And when Cibrian-Uzal gets trapped by the total lack of logic in his position, he just refuses to answer the question:

The Palestinian people are a special case because they are occupied.

But why are they occupied, from an Israeli perspective? Because their last government rejected the last offer of statehood. Many in Israel argue: How many times must we save them from themselves, because we are not prepared to let them suffer and therefore wise up?

I don't want to enter into a historical debate about the negotiations at Camp David… My only comment today is that we are not in any political contact with Hamas. That's what we are like with the [leader of Belarus, the only remaining authoritarian regime in Europe]… Do we have any business with [Hamas] today? No.

Of course, they're not claiming that Belarus is 'occupied' or that anyone else is responsible for it.

From Europe's perspective, is the Gaza Strip "occupied territory" today?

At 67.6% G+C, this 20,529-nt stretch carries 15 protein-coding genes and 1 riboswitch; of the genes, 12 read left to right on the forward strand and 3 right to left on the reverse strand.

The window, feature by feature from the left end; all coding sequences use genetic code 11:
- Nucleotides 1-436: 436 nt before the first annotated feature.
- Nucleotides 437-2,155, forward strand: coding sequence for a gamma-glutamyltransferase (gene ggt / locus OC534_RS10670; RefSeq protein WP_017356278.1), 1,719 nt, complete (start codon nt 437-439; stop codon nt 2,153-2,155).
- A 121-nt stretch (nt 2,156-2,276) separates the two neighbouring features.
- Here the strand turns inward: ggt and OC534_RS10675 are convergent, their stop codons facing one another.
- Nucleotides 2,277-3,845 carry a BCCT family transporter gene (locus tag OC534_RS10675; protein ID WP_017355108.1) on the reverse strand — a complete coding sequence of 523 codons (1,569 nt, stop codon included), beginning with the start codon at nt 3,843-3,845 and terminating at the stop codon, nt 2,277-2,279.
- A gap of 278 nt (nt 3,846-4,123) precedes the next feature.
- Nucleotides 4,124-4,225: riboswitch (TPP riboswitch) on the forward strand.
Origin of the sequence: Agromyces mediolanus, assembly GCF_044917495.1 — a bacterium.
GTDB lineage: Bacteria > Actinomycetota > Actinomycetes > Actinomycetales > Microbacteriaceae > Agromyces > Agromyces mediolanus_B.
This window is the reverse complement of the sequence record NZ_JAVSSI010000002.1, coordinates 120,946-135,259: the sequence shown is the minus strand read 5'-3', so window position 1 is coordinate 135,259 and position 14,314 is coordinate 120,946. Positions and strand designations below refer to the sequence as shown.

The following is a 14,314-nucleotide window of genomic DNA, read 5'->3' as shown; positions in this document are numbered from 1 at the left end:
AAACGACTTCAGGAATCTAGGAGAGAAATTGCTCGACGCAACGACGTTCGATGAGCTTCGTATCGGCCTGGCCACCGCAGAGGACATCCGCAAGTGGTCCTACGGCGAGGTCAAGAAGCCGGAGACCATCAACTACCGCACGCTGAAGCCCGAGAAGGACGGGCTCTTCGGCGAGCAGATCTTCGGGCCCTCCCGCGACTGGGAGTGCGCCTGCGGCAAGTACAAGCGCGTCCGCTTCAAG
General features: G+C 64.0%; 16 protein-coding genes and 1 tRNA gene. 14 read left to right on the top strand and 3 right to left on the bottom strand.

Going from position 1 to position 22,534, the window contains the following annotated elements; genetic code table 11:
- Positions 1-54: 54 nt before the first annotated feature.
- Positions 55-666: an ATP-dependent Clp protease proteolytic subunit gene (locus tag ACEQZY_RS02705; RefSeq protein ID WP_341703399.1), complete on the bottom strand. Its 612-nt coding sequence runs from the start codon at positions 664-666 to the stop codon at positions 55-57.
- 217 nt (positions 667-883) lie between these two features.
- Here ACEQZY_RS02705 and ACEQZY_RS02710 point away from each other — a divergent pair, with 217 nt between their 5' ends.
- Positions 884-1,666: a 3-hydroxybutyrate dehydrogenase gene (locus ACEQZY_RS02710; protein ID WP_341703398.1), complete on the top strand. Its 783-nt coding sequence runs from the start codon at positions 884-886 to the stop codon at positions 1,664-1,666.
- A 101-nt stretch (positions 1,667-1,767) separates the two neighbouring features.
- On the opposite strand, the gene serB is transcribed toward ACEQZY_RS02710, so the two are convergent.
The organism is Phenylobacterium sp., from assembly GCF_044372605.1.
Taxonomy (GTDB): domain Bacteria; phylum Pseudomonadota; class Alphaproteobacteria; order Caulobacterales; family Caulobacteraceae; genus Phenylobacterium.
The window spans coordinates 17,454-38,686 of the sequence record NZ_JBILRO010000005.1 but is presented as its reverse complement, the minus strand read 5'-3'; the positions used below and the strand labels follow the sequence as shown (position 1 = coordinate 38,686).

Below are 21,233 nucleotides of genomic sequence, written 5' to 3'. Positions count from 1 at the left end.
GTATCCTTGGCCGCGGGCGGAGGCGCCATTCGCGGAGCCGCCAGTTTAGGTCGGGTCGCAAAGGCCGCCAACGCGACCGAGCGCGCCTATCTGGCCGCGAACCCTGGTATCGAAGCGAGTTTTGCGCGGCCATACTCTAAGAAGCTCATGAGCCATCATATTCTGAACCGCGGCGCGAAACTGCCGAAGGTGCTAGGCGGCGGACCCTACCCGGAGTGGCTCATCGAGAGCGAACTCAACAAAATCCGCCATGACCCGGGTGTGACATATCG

From the strict point of international law, it is not an "unoccupied" territory. For a territory to be defined as free of occupation, it is not only the question of military presence on the ground. It is also control of airspace and maritime space and we are not yet there… But it is clear that the military presence on the ground - and the presence of settlers - was ended last summer. And that was welcomed by the EU as a step in the right direction.

So if Israel allowed Gaza an airport and a seaport, it would be "unoccupied?"

We are far from there. As long as Kassam rockets continue to be fired at Israel, and Israeli artillery continues to respond massively, to speak about whether Gaza is unoccupied is premature. The conflict, unfortunately, is still there.

So the Gaza Strip will be 'occupied' until the 'Palestinians' decide to end the conflict by stopping the Kassam fire?

There's a lot more to this interview (including that Europe has no intention of funding Olmert's convergence consolidation surrender plan because the US funds Israel and Europe funds the Arabs). Read the whole thing.